At last, I have finished writing The Six Dimensions of Life. Published by Kodansha, it will go on sale December 14. I am thinking of throwing a launch party to celebrate. I want it to be a casual affair where people can get together and have a good time.

In my previous book, My Personal Mission Statement (Toyo Keizai, Inc.), I summed up my life in chronological sections and wrote about things I had thought about. This book, The Six Dimensions of Life, is not chronological, but divides me into what I call my dimensions: the individual, the family man, the company man, the Japanese man, the Asian man, and the human being.

Here I will introduce a brief excerpt from the preface. Working at GLOBIS is my main occupation, so this book was written on the side. The content may be a little roughshod and will probably face a lot of criticism. However, since I have gone to the trouble of publishing it, I would like to have as many people as possible read it.

Below are a few excerpts from The Six Dimensions of Life.


The question, “What is the self?” is very complex. In my case, it is the individual known as Yoshito Hori. I became a child after being born to my parents, a husband after marrying my wife, and a father after the birth of my children. In society, I’m the representative of the organization called GLOBIS, and at the same time I’m Japanese. Furthermore, I’m an Asian and a man of the planet Earth.

Without always being conscious of it, I play out each of these seemingly different roles in various situations. With the kids, I am Dad; when I go to work, I’m the boss. When I play Go and go swimming, I’m having fun as an individual. When I travel overseas, I move around as a Japanese person. I support Japan at the Olympics, but at international conferences, I offer comments that represent the interests of Asian people, and this ultimately ends up as a debate over what is best for the Earth and for humans.

It’s not that any one role is the most important; I think all these roles are part of what every self should be. However, the self that interacts with his children as Dad and the self that is the boss of a company have their own distinctive facial expressions, words and conduct, and may look like completely different people. When I became conscious of these distinctions, I felt it necessary to subcategorize each of these various selves into separate dimensions.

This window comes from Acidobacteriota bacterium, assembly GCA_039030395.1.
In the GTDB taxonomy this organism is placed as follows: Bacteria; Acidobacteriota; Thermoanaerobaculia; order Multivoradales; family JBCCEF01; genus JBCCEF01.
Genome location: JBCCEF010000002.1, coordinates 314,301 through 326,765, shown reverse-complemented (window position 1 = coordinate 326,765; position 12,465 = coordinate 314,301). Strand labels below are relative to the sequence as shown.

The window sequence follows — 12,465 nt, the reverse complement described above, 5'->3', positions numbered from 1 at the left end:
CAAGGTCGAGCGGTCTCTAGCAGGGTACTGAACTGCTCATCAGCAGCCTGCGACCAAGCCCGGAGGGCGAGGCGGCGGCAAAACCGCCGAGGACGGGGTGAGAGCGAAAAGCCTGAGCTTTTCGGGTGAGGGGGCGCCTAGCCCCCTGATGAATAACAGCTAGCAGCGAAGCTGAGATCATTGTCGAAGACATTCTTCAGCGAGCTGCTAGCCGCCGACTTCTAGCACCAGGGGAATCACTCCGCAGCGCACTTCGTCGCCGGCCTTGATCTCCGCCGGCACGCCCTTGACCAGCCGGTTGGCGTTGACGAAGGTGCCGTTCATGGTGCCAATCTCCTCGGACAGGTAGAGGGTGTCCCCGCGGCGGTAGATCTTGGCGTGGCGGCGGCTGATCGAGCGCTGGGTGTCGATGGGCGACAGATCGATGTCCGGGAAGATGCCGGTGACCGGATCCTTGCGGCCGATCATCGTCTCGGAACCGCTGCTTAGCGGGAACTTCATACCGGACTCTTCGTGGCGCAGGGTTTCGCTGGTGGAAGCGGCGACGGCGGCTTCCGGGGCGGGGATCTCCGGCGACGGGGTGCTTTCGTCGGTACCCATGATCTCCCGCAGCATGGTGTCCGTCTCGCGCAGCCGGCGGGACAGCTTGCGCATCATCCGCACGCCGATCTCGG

Below are the six dimensions of life that I have come up with.

Dimension 1: Individual 
Dimension 2: Family Man
Dimension 3: Company Man
Dimension 4: Japanese 
Dimension 5: Asian
Dimension 6: Human Being

Each and every one of these dimensions is part of the life of Yoshito Hori. While I am aware of and act out different roles as dimensions, the common foundation beneath all of them is Yoshito Hori. This way of thinking is about having different dimensions on top of a common foundation. I have been writing about how each of these different roles has played out since 1998 in my blog, “Views of an Entrepreneur,” including entries about the different dimensions of family, GLOBIS, Japan, Asia, and the Earth, all intricately inter-related.

Before we are company people, we are individuals and family people. Above this, we are Japanese, Asian, and people of the Earth. While these are each different dimensions, all arise from the thoughts and actions of the same flesh-and-blood humans.

In this book, I attempt to define in my own way each of the roles pertaining to these dimensions of life, and I’ve included articles I wrote to present in the style of case studies for the reader. In my previous book, My Personal Mission Statement (Toyo Keizai, Inc.), I mainly presented the chronology of my journey as a company man; this book examines the different dimensions in parallel with each other.

I have felt and learned little from condescending books written by critics and scholars that instruct the readers on one particular way of living with an air of authority. The reason is that it’s OK if the author actually practices what he preaches, but too often that is not the case. Instead, I think that the drift of an argument should be more along the lines of, “I thought about this, I did this, I learned a lot of things.” I cannot in the first instance claim that what I have learned is correct for everyone, but this is the learning I have gained as a result of my own hard thinking and action.

As an author, I believe that it is important to leave it to you, the reader, to decide whether I am right or wrong. However, I would be delighted if this case example stimulates debate, and if from this debate you gain a few clues about life.

My previous book was not a success story. It was a kind of case study in the present continuous tense and was written with the aim of presenting my thoughts and deeds to the general reader. The Six Dimensions of Life is also intended to share something of what I have thought about and experienced with readers. I would be overjoyed if readers find guidance for their own lives from this book.